Batman: Killing Time #1
In which a Cat asks a Question, a Penguin flails and a Croc feeds.
I’m going to start by saying that I really enjoyed this comic. It’s constructed as intricately as a Jaeger-LeCoultre watch, all the little pieces fitting together into a story that ticks along as beautifully as a dream. This construction is appropriate for a story about The Riddler.
There was one problem which might, at first blush, appear to be me stirring up a tempest in a tiny little teapot, but I believe that it is a flaw which sets the rhythm of the whole book off, the kind of thing which will (if unaddressed) cause springs to unwind and cogs to slip: King’s depiction of the original production of Euripides’ Bacchae.
King states that ‘the high priestess of the temple of Athena ‘ was the only woman allowed to attend the first production of The Bacchae. In reality, there were no restrictions of any kind about who could attend the plays staged during the Athenian City Dionysia festival competition. Women were not allowed on the stage (their roles were played by boys or young men, as they often were in Elizabethan England) but there is absolutely no reason why a priestess would ever be the only woman in attendance. This should be obvious to any reader, regardless of education, because if, as King states, the city was ‘running out of men’ who the hell was sitting in the stands? Who did he suppose they were putting the play on for?
Additionally, the Athena Polias was the highest ranking religious official in the city-state. Even if we bow to the fiction presented here, there is precisely ZERO reason to believe that she wouldn’t be attended by women of a lesser rank. Sorry for my snobbish classicism, but this is stuff that could be caught by a cursory Google and if King poked down far enough to learn that Euripides’ Bacchae was performed posthumously. He could easily have found this out. And if he had discovered the fact that women were half the audience, but chose to present the ancient Athenians as being even more sexist than they were, that reflects his own unexamined sexism. King has a tendency to reduce his female characters to a select few stereotypes (the Femme Fatale, the Virgin, the Trophy Wife) and that’s frustrating enough without bringing Euripides into it.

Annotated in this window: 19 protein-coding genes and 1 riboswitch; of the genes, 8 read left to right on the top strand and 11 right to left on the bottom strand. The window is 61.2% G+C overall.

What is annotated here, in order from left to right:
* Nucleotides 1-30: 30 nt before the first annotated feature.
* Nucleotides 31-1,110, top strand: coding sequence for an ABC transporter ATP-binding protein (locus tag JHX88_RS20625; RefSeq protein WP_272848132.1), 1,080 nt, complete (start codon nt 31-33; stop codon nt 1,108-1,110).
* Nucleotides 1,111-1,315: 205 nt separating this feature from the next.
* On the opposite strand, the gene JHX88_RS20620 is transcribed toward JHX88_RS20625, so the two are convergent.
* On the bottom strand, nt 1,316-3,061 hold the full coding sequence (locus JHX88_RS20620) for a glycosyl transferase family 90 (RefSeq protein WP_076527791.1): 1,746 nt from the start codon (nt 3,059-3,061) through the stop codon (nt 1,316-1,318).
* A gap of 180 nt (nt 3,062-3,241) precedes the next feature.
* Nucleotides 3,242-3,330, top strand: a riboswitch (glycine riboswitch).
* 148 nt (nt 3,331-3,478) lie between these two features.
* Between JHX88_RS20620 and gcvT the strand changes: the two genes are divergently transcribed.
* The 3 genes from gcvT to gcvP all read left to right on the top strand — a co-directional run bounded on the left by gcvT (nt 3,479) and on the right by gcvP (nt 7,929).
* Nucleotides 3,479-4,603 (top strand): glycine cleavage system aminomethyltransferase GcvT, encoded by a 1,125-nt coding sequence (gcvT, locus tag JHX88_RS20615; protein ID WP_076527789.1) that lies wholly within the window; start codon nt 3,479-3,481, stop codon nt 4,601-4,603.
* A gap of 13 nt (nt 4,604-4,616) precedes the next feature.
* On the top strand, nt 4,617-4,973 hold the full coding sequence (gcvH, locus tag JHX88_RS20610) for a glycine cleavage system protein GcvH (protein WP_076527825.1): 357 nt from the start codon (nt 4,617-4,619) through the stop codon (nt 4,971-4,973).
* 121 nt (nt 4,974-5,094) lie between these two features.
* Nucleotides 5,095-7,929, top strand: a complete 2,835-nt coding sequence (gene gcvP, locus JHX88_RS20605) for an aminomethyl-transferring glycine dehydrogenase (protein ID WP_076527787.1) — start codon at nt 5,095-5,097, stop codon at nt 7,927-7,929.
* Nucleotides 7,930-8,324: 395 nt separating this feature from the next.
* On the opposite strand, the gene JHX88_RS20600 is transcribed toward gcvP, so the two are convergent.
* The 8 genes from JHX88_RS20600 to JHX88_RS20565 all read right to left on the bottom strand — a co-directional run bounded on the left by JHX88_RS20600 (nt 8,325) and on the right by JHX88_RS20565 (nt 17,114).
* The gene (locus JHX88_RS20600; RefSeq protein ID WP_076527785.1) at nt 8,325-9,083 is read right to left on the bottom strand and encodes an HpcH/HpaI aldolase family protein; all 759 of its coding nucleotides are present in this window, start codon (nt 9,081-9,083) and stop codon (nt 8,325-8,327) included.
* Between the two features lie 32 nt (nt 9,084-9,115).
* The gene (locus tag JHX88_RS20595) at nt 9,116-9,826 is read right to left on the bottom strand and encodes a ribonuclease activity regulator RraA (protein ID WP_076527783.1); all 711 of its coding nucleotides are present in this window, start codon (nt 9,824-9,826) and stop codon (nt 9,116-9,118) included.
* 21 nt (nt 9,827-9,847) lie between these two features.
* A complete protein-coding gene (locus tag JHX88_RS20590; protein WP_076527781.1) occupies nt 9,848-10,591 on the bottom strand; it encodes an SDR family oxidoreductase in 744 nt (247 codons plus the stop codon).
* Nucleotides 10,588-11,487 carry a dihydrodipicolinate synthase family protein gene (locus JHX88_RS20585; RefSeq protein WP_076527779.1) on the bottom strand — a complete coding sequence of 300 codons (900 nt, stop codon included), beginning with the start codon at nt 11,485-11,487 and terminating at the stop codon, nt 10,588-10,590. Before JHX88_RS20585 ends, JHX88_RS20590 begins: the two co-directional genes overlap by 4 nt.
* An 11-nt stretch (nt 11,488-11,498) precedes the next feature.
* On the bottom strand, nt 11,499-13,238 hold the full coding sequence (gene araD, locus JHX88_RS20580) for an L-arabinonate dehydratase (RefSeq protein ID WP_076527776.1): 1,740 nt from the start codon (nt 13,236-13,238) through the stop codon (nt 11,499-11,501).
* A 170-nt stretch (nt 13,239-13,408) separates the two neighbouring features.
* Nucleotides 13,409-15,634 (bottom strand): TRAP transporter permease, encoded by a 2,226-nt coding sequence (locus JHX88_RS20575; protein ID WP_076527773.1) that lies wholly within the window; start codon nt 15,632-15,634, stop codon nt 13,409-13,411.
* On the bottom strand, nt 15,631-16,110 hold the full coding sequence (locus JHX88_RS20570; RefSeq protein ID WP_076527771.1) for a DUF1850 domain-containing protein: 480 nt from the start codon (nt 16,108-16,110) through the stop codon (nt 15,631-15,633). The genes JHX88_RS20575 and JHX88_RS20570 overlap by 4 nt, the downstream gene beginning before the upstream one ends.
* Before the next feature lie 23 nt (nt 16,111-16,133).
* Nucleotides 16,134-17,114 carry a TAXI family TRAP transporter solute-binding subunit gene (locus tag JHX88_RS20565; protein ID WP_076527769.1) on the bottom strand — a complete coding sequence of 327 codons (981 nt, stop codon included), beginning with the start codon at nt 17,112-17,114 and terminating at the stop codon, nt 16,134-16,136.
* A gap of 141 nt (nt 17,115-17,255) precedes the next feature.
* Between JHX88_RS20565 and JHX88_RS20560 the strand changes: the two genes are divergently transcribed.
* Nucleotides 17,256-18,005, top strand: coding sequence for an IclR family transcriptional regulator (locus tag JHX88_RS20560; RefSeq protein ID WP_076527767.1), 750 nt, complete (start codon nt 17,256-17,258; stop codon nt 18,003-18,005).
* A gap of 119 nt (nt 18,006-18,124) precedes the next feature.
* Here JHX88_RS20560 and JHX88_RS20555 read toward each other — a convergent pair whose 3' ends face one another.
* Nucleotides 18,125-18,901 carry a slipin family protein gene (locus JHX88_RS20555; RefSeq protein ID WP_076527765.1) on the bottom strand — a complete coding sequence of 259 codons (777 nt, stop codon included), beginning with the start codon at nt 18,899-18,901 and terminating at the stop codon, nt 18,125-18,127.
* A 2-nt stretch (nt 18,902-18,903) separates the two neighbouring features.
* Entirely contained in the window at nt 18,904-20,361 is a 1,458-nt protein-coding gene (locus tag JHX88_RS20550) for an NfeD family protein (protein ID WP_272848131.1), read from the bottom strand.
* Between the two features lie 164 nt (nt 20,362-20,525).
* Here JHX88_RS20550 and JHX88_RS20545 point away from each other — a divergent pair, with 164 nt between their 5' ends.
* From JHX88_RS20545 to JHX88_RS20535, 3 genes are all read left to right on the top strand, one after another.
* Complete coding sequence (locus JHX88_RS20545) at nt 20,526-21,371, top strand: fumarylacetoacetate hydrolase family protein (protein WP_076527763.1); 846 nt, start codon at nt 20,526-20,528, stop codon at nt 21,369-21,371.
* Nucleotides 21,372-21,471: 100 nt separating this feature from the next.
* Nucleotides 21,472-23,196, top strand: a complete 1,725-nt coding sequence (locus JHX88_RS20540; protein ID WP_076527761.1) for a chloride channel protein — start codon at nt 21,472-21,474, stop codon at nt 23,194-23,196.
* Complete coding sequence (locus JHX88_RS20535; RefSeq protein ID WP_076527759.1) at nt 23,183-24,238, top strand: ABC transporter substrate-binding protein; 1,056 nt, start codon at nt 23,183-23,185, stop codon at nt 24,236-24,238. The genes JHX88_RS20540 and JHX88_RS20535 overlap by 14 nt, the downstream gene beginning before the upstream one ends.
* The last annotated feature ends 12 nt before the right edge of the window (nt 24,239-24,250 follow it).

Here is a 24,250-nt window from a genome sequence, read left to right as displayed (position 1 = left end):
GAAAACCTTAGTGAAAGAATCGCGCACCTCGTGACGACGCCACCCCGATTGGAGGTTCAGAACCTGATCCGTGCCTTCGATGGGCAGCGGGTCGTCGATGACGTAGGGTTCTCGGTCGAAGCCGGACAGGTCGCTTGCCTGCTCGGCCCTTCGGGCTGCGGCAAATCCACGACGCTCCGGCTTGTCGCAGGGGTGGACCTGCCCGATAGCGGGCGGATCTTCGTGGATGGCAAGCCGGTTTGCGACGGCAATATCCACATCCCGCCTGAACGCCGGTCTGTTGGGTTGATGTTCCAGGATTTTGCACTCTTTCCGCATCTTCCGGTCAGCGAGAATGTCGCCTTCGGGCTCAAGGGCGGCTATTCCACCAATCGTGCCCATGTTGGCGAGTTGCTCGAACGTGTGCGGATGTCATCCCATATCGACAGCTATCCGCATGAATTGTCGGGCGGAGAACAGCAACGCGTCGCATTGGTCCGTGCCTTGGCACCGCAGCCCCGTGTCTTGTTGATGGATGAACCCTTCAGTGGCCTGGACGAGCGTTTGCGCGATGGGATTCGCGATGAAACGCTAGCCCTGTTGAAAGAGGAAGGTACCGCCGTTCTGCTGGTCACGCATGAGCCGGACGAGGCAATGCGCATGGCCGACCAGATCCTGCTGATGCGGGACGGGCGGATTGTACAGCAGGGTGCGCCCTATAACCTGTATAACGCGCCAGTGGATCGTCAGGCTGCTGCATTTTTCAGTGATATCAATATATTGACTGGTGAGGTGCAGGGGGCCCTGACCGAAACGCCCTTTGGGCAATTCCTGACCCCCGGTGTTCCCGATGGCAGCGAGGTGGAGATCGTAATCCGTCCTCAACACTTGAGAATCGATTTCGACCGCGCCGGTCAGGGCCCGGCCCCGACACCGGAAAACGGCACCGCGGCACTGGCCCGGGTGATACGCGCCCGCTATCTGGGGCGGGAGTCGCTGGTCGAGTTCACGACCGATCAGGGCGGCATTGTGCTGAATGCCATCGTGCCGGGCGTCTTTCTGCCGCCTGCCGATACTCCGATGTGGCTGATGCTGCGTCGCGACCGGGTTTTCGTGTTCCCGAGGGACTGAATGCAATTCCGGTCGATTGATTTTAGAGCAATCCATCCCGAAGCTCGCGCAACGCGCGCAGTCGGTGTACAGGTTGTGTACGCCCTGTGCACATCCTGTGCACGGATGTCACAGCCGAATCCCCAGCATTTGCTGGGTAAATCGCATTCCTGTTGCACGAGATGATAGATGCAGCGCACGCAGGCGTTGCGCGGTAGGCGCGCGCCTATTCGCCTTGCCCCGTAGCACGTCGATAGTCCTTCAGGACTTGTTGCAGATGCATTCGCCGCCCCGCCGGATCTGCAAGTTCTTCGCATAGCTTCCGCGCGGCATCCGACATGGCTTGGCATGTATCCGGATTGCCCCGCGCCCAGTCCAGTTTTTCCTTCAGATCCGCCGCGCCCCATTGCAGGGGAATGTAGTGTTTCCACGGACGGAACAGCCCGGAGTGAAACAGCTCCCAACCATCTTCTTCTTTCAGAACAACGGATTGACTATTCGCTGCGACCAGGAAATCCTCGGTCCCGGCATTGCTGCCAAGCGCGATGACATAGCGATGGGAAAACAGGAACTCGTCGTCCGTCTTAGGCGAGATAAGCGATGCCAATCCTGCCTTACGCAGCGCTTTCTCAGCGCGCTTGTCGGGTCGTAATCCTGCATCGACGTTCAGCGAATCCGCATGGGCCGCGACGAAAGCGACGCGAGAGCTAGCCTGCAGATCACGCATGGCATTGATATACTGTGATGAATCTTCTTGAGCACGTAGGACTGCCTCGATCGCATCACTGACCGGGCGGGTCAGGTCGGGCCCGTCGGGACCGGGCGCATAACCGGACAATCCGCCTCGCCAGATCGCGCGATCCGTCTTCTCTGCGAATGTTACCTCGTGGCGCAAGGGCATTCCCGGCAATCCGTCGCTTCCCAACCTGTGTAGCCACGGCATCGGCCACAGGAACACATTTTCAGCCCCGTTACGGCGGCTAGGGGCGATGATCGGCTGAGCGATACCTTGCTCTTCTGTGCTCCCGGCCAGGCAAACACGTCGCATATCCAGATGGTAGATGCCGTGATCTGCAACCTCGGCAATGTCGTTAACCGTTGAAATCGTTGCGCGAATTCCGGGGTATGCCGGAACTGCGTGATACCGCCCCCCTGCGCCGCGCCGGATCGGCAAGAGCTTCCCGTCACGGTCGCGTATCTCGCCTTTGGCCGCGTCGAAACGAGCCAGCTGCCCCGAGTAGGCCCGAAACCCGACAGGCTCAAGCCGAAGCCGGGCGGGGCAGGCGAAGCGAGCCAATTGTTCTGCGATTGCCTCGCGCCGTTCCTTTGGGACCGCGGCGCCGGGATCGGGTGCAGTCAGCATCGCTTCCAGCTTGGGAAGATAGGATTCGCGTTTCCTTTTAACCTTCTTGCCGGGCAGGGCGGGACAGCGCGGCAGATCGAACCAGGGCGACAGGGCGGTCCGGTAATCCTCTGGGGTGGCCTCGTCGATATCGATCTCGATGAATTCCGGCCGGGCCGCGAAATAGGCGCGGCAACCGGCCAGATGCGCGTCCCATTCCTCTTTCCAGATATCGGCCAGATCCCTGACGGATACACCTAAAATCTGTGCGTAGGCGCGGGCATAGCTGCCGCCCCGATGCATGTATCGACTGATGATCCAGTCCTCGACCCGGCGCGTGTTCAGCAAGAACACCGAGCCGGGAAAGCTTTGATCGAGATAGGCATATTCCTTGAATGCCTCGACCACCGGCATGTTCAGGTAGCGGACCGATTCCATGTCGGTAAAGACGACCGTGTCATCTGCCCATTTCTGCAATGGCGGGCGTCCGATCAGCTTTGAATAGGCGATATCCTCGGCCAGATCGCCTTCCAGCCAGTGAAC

David Marquez’s art is astonishingly good: detailed, without being cluttered. His choice to deconstruct the bodies of the villains (an eye, some teeth, a claw) reflects the choices the characters are making to, quite literally, dehumanize themselves. A woman becomes a cat and thus is shown to be little more than her own red claws. A man mutilates his body and what we see are his long, crocodilian teeth. It’s brilliant work, from a remarkable artist.
This is a comic that’s as well plotted as a horologist’s masterpiece. Let’s just hope that the writer doesn’t strip the gears.
This is a comic that's as well plotted as a horologist's masterpiece. Let's just hope that the writer doesn't strip the gears.
Batman: Killing Time #1: Euripides
- Writing - 9/109/10
- Storyline - 9/109/10
- Art - 10/1010/10
- Color - 9/109/10
- Cover Art - 8.5/108.5/10